The right-wing myth that the unrest in France is the result of an “Islamic uprising” has been rather undermined by the observable reality that French Muslim organisations have all intervened to oppose rioting. So some “Islamic conspiracy” theorists have found it necessary to shift their ground. Now, it seems, the real danger lies in the fact that Muslim organisations have intervened at all:
“These groups don’t preach violence, but they do advocate something that is troubling Europe’s secular democracies: that Muslims should identify themselves with their religion rather than as citizens. Effectively, they are promoting a separate society within society and that brand of Islamist philosophy is seeping into many parts of Western Europe. Countries from France and Germany to the United Kingdom and the Netherlands haven’t succeeded in integrating their Muslim minorities – and Islamic organizations have carefully positioned themselves to fill the breach.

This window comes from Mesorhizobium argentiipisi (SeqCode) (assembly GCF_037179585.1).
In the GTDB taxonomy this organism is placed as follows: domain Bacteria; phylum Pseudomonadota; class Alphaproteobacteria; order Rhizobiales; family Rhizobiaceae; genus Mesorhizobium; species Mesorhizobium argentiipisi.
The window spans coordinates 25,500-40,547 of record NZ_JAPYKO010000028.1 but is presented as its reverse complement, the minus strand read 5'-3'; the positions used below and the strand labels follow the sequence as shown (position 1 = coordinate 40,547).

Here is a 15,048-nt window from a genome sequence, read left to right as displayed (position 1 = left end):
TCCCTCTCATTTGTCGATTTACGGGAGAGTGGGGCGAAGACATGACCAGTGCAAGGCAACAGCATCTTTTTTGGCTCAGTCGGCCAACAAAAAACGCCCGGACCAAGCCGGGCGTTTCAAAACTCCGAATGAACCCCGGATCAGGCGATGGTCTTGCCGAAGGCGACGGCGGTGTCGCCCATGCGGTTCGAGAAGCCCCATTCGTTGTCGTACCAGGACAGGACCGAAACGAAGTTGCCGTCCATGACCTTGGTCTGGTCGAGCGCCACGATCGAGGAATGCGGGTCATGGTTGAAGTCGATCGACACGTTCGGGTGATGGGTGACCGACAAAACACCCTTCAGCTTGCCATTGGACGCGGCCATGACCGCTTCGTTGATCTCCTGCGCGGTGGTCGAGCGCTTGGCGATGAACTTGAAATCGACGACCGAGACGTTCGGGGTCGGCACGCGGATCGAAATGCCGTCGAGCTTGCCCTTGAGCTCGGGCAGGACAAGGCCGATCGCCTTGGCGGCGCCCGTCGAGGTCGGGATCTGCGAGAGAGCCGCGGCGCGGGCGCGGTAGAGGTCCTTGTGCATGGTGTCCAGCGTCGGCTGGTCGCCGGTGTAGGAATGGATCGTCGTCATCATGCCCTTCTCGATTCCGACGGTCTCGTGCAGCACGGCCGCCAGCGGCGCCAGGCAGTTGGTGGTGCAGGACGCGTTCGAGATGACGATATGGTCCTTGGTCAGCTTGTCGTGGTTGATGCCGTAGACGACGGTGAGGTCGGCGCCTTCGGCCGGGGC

“The riots ‘are a blessing for them because it gives them the role of intermediary’, says Gilles Kepel, a scholar who has studied and written extensively about the rise of Islam in France. That, in turn, puts them in a stronger position ‘to force concessions from the state’, such as demanding a repeal of the law France passed last year banning headscarves from public schools, he says.”
Robert Spencer, though, has carefully considered the evidence and, on balance, prefers to stick with the view that it’s probably the result of a carefully prepared jihadist plan.